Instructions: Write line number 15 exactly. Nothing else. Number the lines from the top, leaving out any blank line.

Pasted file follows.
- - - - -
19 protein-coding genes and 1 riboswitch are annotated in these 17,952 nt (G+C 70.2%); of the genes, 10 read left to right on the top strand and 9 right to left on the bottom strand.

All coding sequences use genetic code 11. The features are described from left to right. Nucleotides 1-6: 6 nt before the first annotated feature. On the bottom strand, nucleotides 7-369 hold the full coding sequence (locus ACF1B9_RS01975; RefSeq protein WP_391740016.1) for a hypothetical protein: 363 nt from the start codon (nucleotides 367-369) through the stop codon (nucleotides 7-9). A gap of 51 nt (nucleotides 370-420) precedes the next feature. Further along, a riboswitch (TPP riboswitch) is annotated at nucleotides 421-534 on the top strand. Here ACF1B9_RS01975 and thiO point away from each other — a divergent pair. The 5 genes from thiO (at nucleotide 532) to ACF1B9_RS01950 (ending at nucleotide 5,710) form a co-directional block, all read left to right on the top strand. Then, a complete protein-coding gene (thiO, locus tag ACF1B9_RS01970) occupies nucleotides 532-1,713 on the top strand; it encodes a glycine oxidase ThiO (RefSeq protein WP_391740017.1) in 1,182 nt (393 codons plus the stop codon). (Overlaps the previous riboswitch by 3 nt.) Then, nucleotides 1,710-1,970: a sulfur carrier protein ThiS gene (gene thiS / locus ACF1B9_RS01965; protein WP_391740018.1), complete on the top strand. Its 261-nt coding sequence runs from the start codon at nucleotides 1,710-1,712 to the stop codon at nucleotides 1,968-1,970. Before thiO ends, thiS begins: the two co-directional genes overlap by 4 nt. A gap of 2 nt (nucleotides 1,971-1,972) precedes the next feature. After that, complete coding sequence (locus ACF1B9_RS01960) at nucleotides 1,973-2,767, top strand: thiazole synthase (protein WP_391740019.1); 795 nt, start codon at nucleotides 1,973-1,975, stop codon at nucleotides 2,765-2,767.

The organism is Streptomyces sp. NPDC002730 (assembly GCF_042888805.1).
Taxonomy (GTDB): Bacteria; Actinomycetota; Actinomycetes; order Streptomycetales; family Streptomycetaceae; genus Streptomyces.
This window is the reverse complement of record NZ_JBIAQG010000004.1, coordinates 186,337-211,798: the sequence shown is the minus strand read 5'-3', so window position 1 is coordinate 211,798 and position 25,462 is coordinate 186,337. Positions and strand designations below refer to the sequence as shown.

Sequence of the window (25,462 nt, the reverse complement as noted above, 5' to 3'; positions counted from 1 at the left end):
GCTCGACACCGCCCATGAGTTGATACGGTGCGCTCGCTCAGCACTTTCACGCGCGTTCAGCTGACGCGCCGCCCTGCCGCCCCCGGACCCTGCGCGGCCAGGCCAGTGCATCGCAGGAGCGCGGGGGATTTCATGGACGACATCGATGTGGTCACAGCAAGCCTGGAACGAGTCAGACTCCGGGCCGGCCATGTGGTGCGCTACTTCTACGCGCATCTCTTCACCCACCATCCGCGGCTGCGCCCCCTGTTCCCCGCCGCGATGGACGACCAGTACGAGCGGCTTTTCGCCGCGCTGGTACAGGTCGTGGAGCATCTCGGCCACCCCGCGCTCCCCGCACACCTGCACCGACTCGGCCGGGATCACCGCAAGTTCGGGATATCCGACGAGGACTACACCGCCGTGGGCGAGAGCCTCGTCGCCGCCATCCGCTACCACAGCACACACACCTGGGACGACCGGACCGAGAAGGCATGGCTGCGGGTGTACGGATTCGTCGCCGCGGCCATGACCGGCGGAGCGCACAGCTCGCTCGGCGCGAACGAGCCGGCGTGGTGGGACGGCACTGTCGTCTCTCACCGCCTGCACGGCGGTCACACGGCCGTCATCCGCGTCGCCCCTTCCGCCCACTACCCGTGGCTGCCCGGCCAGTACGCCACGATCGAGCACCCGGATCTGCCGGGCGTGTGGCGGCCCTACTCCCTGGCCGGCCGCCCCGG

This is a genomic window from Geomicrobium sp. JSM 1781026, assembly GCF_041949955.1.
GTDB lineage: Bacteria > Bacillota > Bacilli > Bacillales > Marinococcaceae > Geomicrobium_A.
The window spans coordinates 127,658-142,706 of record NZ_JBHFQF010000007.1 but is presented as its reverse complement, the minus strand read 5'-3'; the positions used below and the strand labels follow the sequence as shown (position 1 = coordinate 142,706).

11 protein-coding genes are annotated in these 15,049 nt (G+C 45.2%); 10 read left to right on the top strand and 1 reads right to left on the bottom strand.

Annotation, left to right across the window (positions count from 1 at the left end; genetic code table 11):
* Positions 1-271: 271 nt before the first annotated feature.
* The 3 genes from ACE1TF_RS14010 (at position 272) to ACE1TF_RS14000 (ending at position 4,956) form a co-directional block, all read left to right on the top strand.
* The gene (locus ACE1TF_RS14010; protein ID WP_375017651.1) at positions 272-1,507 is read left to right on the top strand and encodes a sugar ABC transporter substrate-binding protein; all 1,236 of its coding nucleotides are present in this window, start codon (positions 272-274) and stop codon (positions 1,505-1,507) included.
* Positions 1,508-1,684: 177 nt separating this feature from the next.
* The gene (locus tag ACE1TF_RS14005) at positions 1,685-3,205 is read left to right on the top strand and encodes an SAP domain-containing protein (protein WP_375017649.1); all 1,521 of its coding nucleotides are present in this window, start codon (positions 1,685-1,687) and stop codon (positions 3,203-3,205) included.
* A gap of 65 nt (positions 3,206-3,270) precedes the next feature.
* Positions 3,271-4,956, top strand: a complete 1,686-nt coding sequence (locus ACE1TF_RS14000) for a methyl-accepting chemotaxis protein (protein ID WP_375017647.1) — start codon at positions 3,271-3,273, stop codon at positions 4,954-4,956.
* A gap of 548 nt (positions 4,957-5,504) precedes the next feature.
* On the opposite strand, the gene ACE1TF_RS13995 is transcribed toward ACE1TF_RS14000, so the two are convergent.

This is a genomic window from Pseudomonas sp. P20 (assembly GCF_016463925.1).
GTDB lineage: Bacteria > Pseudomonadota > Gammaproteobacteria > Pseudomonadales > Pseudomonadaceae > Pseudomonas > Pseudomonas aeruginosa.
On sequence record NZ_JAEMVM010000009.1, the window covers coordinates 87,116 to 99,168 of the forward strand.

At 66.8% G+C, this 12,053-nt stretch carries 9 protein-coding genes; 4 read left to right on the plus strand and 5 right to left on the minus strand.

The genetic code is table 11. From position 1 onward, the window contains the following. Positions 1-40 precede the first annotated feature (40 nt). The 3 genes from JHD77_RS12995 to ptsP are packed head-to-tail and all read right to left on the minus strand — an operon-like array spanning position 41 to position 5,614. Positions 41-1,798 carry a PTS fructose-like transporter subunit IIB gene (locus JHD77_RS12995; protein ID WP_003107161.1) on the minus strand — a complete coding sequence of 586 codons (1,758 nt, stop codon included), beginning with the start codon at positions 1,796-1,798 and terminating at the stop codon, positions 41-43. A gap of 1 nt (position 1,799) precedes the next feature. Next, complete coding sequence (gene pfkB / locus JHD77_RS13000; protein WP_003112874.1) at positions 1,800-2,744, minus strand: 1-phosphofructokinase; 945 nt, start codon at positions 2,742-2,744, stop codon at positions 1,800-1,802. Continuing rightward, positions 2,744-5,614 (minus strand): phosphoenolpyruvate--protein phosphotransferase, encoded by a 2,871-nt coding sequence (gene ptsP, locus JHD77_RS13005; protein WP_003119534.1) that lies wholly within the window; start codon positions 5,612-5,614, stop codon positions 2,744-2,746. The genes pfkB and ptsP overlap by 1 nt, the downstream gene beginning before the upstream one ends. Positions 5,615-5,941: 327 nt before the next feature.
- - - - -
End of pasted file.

* The gene (locus ACE1TF_RS14010; protein ID WP_375017651.1) at positions 272-1,507 is read left to right on the top strand and encodes a sugar ABC transporter substrate-binding protein; all 1,236 of its coding nucleotides are present in this window, start codon (positions 272-274) and stop codon (positions 1,505-1,507) included.